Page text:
Protecting Civil Rights

Georgia Prisoner Reentry Initiative

The Problem

Between 1990 and 2011, the state of Georgia’s prison population more than doubled to nearly 56,000 inmates. State spending on corrections soared as well, from $492 million to more than $1 billion annually. Despite this substantial investment, Georgia’s recidivism rate (the number of individuals who return to prison within 3 years of their release) remained virtually unchanged for close to a decade.

In 2009, the Pew Center on the States released a study showing that Georgia led the country with 1 in 13 adults under some form of correctional supervision. Nationwide, that number is 1 in 31. When these individuals are released, most are not prepared for success outside the prison walls. Nationally, nearly 65 percent of former inmates will be rearrested and, in Georgia, about 30 percent will find themselves back in prison within 3 years.

Studies show that, in order to achieve a successful transition back into society, returning citizens need steady employment, safe and affordable housing, and reliable transportation. Ironically, these fundamental needs are the most challenging for them to secure.

Employment, housing, and transportation are largely interrelated, as it is hard to have one without the other. For instance, it is difficult for a person to keep a job without having a place to live relatively nearby; it is doubtful a person can continue to pay rent without having a regular source of income; and it is challenging to find housing or commute to work without a reliable means of transportation. This catch-22 is what makes reentry so intimidating for many of those getting out of prison.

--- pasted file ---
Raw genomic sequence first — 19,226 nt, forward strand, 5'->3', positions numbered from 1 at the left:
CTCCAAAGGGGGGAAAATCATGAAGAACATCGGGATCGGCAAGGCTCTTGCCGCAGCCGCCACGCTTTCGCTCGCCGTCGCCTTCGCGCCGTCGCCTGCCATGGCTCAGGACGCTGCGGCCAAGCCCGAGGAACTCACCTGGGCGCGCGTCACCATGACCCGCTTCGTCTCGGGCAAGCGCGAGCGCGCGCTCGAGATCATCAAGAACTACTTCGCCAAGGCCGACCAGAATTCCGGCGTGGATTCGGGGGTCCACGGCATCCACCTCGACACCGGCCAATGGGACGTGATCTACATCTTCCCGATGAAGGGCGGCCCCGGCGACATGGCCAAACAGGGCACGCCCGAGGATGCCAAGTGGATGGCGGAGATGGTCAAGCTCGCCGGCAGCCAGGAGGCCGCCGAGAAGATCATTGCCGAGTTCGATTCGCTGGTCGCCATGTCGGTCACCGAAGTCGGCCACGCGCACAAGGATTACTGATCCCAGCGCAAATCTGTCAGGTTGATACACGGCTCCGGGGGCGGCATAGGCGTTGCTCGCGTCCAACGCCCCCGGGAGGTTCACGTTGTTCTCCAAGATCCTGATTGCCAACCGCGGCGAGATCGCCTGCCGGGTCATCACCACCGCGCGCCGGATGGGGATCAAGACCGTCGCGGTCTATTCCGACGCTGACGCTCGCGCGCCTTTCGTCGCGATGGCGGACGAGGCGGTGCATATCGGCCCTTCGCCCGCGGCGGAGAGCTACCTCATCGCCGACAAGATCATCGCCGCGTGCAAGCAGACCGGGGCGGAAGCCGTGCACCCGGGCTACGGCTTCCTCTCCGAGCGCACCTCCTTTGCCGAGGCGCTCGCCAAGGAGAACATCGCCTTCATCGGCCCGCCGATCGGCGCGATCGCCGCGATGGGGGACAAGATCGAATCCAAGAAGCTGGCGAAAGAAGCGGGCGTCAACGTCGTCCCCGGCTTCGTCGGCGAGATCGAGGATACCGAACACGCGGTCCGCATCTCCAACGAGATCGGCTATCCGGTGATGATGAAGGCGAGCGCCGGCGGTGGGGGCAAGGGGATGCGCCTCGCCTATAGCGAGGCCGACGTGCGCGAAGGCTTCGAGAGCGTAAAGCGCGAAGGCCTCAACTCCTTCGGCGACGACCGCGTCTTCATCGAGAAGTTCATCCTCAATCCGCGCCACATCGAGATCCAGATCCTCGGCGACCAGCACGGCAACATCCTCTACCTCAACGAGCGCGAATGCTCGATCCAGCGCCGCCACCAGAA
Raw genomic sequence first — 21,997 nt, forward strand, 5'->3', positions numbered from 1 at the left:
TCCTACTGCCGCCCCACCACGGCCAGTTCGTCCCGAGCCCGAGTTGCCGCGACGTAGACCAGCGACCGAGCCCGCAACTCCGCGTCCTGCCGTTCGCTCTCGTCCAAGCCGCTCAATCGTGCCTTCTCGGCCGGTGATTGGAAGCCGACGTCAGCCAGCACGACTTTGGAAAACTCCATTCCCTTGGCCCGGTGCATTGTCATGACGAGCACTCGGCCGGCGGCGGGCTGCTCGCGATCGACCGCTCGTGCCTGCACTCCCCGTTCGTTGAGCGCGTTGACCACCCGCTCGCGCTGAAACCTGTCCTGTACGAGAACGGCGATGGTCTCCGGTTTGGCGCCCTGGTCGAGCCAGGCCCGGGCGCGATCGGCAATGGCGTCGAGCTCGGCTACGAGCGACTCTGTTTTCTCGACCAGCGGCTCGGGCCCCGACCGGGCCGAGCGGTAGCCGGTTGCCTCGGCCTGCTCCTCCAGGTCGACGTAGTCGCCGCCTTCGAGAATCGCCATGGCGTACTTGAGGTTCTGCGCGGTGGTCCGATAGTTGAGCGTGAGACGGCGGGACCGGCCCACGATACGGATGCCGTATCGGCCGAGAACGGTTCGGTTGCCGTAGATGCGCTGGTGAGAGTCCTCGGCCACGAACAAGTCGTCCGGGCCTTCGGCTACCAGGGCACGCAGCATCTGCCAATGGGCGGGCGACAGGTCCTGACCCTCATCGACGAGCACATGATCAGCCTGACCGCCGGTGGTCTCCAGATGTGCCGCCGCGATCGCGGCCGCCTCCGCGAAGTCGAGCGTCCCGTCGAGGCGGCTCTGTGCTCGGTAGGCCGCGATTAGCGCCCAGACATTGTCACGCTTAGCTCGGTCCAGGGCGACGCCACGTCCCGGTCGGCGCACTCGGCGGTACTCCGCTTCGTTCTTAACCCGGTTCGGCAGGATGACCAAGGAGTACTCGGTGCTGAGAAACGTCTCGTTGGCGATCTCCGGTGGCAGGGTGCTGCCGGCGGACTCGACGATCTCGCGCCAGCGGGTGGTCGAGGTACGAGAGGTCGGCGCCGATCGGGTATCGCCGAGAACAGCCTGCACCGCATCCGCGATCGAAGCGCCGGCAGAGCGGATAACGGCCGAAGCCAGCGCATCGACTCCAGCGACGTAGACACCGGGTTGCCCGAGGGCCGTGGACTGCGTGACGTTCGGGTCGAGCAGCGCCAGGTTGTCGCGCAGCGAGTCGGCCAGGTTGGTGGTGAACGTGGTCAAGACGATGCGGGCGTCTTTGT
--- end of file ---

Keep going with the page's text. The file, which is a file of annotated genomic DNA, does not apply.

However, if those three major needs are met, the chance that returning citizens will end up back behind bars is greatly reduced.

About Georgia Center For Opportunity

GCO is an independent and non-partisan think tank located in Atlanta, Georgia. The organization is dedicated to researching and developing community-based policy solutions that create opportunities for low-income earners who are tethered to government programs that rob them of their humanity and hope. The team at GCO promotes those solutions to policymakers and the public and helps innovative social enterprises deliver results on the ground.

GCO shapes public policy and creates local community efforts that lead to a quality education, stable employment, and a healthy family life for a greater number of people in Georgia. It is focused on breaking the barriers to social mobility in the state by helping individual citizens and their communities flourish.

Georgia’s high recidivism rate is costly to the state’s communities and families, to public safety, and to taxpayers. Knowing the state was committed to improving this area, GCO made it an organizational priority to enhance public safety and control spending by improving the state’s correctional system by helping prisoners reintegrate into society.

Following a conversation with a former Chief Justice of the Georgia Supreme Court, the team began speaking to prison wardens, prisoners, transition center leaders, and the heads of the State Board of Pardons and Paroles and the Reentry Services Division for the Georgia Department of Corrections.